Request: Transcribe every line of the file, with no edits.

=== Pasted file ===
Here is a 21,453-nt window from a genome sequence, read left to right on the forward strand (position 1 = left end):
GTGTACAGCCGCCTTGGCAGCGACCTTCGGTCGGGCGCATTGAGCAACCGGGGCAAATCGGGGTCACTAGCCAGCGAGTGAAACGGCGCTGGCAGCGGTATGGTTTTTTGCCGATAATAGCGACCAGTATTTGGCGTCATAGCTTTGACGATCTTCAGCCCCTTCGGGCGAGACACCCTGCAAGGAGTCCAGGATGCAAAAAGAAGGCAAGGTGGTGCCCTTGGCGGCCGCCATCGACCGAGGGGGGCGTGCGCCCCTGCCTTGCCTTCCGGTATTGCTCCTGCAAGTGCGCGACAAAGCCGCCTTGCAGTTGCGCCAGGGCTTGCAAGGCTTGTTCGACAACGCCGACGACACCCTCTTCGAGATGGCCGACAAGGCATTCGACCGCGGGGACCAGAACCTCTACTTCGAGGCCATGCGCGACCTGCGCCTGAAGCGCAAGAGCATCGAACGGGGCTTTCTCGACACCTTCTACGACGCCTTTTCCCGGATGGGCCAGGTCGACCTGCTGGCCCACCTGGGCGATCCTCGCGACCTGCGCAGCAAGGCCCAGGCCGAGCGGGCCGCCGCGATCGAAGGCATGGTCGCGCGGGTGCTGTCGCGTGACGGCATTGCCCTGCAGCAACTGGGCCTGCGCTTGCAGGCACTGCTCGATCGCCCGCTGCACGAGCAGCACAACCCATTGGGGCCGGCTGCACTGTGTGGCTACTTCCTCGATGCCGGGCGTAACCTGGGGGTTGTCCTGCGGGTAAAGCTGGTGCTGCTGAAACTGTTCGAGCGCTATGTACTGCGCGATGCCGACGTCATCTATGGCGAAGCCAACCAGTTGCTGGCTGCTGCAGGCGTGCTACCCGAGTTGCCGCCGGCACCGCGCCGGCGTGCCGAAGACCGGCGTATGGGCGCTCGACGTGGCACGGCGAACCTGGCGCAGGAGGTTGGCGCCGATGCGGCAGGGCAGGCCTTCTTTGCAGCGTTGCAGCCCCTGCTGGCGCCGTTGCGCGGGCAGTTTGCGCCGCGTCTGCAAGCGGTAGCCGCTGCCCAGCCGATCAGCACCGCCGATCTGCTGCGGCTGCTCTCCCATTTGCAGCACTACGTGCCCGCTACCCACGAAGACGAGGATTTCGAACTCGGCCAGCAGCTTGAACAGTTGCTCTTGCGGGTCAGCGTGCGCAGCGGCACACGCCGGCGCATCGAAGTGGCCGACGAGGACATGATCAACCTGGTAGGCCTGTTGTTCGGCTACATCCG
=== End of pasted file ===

Here is a 21,453-nt window from a genome sequence, read left to right on the forward strand (position 1 = left end):
GTGTACAGCCGCCTTGGCAGCGACCTTCGGTCGGGCGCATTGAGCAACCGGGGCAAATCGGGGTCACTAGCCAGCGAGTGAAACGGCGCTGGCAGCGGTATGGTTTTTTGCCGATAATAGCGACCAGTATTTGGCGTCATAGCTTTGACGATCTTCAGCCCCTTCGGGCGAGACACCCTGCAAGGAGTCCAGGATGCAAAAAGAAGGCAAGGTGGTGCCCTTGGCGGCCGCCATCGACCGAGGGGGGCGTGCGCCCCTGCCTTGCCTTCCGGTATTGCTCCTGCAAGTGCGCGACAAAGCCGCCTTGCAGTTGCGCCAGGGCTTGCAAGGCTTGTTCGACAACGCCGACGACACCCTCTTCGAGATGGCCGACAAGGCATTCGACCGCGGGGACCAGAACCTCTACTTCGAGGCCATGCGCGACCTGCGCCTGAAGCGCAAGAGCATCGAACGGGGCTTTCTCGACACCTTCTACGACGCCTTTTCCCGGATGGGCCAGGTCGACCTGCTGGCCCACCTGGGCGATCCTCGCGACCTGCGCAGCAAGGCCCAGGCCGAGCGGGCCGCCGCGATCGAAGGCATGGTCGCGCGGGTGCTGTCGCGTGACGGCATTGCCCTGCAGCAACTGGGCCTGCGCTTGCAGGCACTGCTCGATCGCCCGCTGCACGAGCAGCACAACCCATTGGGGCCGGCTGCACTGTGTGGCTACTTCCTCGATGCCGGGCGTAACCTGGGGGTTGTCCTGCGGGTAAAGCTGGTGCTGCTGAAACTGTTCGAGCGCTATGTACTGCGCGATGCCGACGTCATCTATGGCGAAGCCAACCAGTTGCTGGCTGCTGCAGGCGTGCTACCCGAGTTGCCGCCGGCACCGCGCCGGCGTGCCGAAGACCGGCGTATGGGCGCTCGACGTGGCACGGCGAACCTGGCGCAGGAGGTTGGCGCCGATGCGGCAGGGCAGGCCTTCTTTGCAGCGTTGCAGCCCCTGCTGGCGCCGTTGCGCGGGCAGTTTGCGCCGCGTCTGCAAGCGGTAGCCGCTGCCCAGCCGATCAGCACCGCCGATCTGCTGCGGCTGCTCTCCCATTTGCAGCACTACGTGCCCGCTACCCACGAAGACGAGGATTTCGAACTCGGCCAGCAGCTTGAACAGTTGCTCTTGCGGGTCAGCGTGCGCAGCGGCACACGCCGGCGCATCGAAGTGGCCGACGAGGACATGATCAACCTGGTAGGCCTGTTGTTCGGCTACATCCG